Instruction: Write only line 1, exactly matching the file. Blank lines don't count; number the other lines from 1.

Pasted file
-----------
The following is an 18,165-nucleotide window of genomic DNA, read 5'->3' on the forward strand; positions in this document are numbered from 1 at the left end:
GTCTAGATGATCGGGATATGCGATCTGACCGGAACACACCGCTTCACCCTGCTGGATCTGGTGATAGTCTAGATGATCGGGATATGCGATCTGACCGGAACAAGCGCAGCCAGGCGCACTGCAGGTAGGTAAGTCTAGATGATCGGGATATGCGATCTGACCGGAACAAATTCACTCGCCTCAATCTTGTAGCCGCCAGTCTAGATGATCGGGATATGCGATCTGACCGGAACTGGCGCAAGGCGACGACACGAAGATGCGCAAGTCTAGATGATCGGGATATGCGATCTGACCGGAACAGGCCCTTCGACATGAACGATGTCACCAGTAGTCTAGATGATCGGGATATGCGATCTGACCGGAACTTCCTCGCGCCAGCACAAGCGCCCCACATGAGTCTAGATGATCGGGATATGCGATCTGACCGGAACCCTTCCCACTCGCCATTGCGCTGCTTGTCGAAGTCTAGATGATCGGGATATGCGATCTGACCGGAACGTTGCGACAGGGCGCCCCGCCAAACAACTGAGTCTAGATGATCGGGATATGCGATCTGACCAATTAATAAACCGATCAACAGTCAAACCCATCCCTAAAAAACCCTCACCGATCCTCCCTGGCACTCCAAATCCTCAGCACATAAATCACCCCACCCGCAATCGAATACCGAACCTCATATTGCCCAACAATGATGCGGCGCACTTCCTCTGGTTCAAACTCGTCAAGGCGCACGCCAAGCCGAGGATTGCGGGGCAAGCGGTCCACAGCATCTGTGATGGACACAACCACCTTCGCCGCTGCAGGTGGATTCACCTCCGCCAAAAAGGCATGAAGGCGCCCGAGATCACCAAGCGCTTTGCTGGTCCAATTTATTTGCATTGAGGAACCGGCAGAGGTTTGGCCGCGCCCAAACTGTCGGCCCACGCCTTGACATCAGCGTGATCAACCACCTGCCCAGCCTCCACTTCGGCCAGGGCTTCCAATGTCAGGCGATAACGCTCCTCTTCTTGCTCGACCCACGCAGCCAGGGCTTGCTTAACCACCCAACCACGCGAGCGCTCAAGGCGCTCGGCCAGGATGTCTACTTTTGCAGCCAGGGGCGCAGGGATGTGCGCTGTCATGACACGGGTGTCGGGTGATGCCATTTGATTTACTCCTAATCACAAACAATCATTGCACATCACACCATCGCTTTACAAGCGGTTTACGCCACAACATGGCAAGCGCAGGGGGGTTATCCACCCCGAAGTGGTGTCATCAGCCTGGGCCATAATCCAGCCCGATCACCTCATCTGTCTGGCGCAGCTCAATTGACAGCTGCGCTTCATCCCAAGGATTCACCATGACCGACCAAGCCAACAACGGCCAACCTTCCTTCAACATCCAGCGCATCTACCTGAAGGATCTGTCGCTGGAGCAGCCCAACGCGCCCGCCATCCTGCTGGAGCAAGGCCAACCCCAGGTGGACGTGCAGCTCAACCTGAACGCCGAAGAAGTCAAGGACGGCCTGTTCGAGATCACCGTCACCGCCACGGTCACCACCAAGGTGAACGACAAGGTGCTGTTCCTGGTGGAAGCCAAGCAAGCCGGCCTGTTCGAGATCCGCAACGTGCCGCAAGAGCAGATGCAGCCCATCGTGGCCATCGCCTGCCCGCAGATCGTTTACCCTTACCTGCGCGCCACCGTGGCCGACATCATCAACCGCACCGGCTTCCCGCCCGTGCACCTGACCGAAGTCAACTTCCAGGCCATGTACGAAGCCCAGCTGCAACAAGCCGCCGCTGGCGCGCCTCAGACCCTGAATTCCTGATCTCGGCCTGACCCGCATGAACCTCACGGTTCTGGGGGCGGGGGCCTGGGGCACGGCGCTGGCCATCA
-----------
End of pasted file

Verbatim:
The following is an 18,165-nucleotide window of genomic DNA, read 5'->3' on the forward strand; positions in this document are numbered from 1 at the left end: